SHANGHAI (Reuters) - A court in China’s southwestern city of Kunming has completed a two-day trial of officials connected with the scandal-hit Fanya Nonferrous Metals Exchange, which collapsed in 2015 owing investors more than 40 billion yuan (4.58 billion pounds).
State news agency Xinhua ended two years of official silence on Sunday, saying Fanya’s chairman, Shan Jiuliang, was among 21 suspects who faced charges of embezzlement and the illegal use of bank deposits at the trial, held on the weekend.
The indictment also accused the defendants of violating national financial management laws and regulations, and of causing “major economic losses”. A verdict will be delivered later, Xinhua said, without elaborating.
“I don’t expect the verdict to come soon, because there should be many more lawsuits,” said an investor based in Shanghai, who said he lost millions of yuan in the scheme.
The trial was held amid tight security, with some investors even ordered by police to leave Kunming before it began.
With police restricting access by both vehicles and pedestrians, conditions around the court building on Sunday resembled “a state of martial law”, one investor told Reuters.
The investor, who declined to be identified because of the risk of repercussions, said that despite promises by the local government, none of the alleged victims were permitted to attend the trial.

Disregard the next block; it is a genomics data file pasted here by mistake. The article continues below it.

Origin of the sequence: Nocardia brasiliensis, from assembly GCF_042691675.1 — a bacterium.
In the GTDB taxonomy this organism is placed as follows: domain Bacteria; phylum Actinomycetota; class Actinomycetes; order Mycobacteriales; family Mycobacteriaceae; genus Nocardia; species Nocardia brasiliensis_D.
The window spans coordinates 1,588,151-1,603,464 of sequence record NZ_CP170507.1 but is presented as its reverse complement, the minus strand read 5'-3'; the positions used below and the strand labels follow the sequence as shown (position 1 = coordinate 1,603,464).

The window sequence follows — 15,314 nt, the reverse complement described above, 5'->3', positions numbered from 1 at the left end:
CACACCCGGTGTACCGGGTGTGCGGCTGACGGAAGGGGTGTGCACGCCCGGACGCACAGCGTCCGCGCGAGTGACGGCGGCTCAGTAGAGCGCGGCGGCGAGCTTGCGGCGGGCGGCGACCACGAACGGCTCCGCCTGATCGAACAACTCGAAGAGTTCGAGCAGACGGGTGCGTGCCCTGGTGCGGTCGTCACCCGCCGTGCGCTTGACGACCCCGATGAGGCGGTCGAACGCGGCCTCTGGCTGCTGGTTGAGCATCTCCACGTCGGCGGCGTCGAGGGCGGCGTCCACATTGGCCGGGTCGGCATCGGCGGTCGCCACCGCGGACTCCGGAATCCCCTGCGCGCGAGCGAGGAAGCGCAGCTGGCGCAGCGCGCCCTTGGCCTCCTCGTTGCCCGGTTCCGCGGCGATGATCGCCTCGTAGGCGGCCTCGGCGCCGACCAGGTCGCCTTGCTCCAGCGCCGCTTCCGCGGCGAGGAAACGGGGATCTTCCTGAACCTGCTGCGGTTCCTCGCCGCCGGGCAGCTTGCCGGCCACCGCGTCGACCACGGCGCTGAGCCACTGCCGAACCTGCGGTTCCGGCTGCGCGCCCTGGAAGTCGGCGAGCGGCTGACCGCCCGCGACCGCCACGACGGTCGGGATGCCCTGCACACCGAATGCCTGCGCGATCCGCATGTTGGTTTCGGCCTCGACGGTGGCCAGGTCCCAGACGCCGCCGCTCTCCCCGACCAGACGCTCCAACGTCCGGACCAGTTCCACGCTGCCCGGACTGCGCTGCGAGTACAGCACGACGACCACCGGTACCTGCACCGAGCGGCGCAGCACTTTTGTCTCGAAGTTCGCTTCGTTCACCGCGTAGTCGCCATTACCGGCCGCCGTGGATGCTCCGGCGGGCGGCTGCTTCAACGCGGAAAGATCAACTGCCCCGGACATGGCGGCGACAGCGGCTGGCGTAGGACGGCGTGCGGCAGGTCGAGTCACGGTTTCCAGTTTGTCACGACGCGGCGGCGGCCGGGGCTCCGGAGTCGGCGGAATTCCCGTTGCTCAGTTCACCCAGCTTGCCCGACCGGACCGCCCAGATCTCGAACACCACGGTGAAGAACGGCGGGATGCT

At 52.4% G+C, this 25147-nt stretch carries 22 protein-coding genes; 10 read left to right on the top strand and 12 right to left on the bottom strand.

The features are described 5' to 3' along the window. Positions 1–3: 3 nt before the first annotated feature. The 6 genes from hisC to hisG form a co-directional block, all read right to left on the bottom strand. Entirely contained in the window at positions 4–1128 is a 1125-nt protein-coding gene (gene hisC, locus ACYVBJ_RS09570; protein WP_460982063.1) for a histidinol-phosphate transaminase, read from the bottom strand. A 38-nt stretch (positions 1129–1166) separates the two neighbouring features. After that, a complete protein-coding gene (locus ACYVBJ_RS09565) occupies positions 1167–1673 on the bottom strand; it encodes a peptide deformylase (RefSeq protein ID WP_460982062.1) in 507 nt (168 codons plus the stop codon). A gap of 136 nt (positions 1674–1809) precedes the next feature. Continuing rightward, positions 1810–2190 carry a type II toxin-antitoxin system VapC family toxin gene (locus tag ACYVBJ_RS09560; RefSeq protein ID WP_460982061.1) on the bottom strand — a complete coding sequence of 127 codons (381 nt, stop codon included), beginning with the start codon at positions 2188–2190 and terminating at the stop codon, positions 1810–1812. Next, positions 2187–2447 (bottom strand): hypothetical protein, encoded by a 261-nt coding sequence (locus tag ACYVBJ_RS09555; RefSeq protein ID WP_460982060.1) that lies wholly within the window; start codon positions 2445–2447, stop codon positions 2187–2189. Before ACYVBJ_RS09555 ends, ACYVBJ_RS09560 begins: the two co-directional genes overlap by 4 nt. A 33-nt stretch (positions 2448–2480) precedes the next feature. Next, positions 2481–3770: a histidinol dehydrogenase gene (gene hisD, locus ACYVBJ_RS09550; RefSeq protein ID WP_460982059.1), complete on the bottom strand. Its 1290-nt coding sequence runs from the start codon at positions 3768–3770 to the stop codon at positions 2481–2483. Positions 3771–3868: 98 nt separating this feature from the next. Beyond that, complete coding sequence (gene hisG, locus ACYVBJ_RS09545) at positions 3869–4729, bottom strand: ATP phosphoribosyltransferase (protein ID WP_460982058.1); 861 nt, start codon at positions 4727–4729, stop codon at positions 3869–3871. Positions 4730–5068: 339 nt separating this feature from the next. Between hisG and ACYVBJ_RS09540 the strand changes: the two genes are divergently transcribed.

Investors were given only three days in which to submit applications to attend, but were unable to get through the cordon around the building, the Shanghai-based investor said.
The Fanya exchange was launched in 2011, embarking on what it called a state-backed mission to stockpile 14 rare metals, including indium, to win greater Chinese control of global prices. It offered annual returns of 13.68 percent to those investing in a financial product it offered.
But it started freezing transactions and accounts in April 2015, amid “liquidity” problems, prompting protests outside the exchange in Kunming and at the offices of China’s financial regulators in Beijing and Shanghai, with investors accusing Shan of running a Ponzi scheme.
Reuters was unable to reach Shan or his legal representatives on Monday to seek comment.
Shan was arrested in 2016, after giving investigators the names of 400 companies and individuals he said had borrowed from Fanya funds. Kunming police later confirmed “illegal activities” had taken place at the exchange and investigations were underway.
“The local Yunnan government supported the growth of Fanya into what was the world’s biggest nonferrous metals exchange until it collapsed,” said the Shanghai-based investor, who also declined to be named because of the fear of repercussion.
“What we really want to voice out loud is the role played by the local government, which should also be on trial.”
Reporting by David Stanway; Editing by Michael Perry and Clarence Fernandez